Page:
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My DIY amplifiers


The 4100       

        The 400 watt amp has four P3A amplifier modules using ON Semi MJ15003/4 power transistors. They have proven to be very reliable and are very neutral sounding. it puts out 100 watts RMS per channel (four channels) at 4 ohms or 60 watts at 8 ohms.

 Here are some pictures of the insides:

Here is the inside looking from the front.



Rear view....



and the top view.




did you notice the fan? it blows air out. air enters through the sides and straight into the heatsinks.
(from top left to top right, when looking at the top veiw picture of my amp)
18v 1A transformer for muting circuit, fan and crossover; single PCB for fan speed controller, 7812 regulator, time delay relay, and P05; 4.1kHz and 112Hz linkwitz riley crossovers.
P3A's are on the sides of the case, one channel attached per heatsink.
the fuses are on the same PCB with the capacitors. muting relays are on the top of the heatsinks.
the front panel LED is red at turn on when outputs are still muted and turns blue when in normal condition.
as you can see, I'm using a snubber network on both 288VA transformers.
speaker protection will be added and installed behind the gain controls (the space beside the transformers.)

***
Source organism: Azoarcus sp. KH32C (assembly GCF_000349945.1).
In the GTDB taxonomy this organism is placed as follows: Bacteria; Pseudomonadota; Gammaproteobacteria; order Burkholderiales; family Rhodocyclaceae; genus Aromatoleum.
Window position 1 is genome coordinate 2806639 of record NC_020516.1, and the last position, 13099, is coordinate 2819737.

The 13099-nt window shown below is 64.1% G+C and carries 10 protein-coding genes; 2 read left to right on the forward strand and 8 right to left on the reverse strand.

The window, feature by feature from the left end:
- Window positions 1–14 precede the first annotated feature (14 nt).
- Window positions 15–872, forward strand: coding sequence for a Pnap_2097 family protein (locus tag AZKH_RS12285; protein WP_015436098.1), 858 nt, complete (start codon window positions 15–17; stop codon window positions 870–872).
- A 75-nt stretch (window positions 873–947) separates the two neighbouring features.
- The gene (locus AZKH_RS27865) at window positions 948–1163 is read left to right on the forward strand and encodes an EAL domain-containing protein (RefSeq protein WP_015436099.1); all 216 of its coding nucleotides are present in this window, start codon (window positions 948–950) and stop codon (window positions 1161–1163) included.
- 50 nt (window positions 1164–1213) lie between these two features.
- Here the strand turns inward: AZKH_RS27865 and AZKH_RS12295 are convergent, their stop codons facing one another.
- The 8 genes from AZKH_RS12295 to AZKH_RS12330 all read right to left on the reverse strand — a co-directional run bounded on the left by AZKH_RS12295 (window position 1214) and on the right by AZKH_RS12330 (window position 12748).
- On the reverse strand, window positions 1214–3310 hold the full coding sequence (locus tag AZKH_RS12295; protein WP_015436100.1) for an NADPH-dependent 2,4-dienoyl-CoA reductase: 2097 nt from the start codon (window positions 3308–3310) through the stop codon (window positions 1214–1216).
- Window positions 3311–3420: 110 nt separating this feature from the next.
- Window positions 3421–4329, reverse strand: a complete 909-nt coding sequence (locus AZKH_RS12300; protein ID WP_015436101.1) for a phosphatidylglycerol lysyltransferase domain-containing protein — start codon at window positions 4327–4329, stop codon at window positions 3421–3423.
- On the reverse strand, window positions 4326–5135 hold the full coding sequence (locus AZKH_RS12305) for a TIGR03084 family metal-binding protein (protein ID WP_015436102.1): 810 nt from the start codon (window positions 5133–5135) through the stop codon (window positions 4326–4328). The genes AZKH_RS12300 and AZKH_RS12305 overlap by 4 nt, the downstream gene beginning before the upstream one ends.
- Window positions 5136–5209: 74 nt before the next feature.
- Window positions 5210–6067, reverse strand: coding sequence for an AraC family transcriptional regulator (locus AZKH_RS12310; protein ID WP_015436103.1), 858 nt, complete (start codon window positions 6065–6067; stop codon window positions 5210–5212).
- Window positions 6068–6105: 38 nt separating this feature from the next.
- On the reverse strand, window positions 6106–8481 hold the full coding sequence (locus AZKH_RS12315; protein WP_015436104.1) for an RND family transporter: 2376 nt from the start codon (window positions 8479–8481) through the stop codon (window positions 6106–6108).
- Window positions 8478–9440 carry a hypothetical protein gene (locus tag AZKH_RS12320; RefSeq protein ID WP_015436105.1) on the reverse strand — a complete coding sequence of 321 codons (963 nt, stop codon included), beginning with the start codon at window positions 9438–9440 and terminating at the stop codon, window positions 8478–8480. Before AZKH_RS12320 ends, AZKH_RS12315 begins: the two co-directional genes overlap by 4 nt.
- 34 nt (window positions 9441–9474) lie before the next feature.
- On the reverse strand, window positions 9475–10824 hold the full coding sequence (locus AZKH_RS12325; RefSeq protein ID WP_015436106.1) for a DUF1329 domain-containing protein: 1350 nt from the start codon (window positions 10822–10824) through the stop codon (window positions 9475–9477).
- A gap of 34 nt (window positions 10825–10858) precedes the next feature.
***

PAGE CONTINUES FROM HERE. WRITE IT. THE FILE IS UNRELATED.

RCA jacks of the crossovers are all independent so I just use RCA cables to link inputs and outputs to achieve a lot of different system configurations.
jacks are for; input, HP and LP for 112Hz; input, HP and LP for 4.1kHz
and below them are the inputs for the 4 P3A's.
I used only carbon film resistors but the noise is still totally inaudible. (except for a slight hum.)
the star ground return are made on the foil side of the capacitor banks.


The 2250

        The 500 watt amp is a two channel amp. It was originally a pre-built module but it came with no specs whatsoever so I hooked it up to my speakers and it kept blowing up. I then made several modifications to it and now it is still playing hard. It puts out 250 watts RMS per channel at 4 ohms or 125 watts RMS @ 8 ohms.


This is the front of the amp.



The rear....



and the top.


the fan configuration is the same but this amp operates in class-B so it has a little bit higher distortion than I wanted but the modifications I did made it inaudible.

        update: a few weeks ago, I did an upgrade to the 2250, adding a Vbe multiplier similar to Rod's P3A amp, distortion got lower but at the expense of higher dissipation at standby.



The 2400

        This amp has been with me for several months. after the recent event where the output stages blew up (luckily, I have DC protection. my subs are safe.) I added an additional pair of output stages per channel so now I have 16 MOSFETs in the amp.

        Note: these pictures are showing the older pictures of the amp before I "blew" it up. I will be posting the more recent pics while it was disassembled showing how I mounted the additional output stages.


The torroid transformer is from Hongkong (while I was there for a few days) and they said it was locally made there. it is only a 500VA unit with 48-0-48V secondaries but I have no trouble with it.  I have eight 10,000uF caps for all the amps and each has 20,000uF of capacitance per amp rail. The pots I used are Alps (blue ones, don't know the model).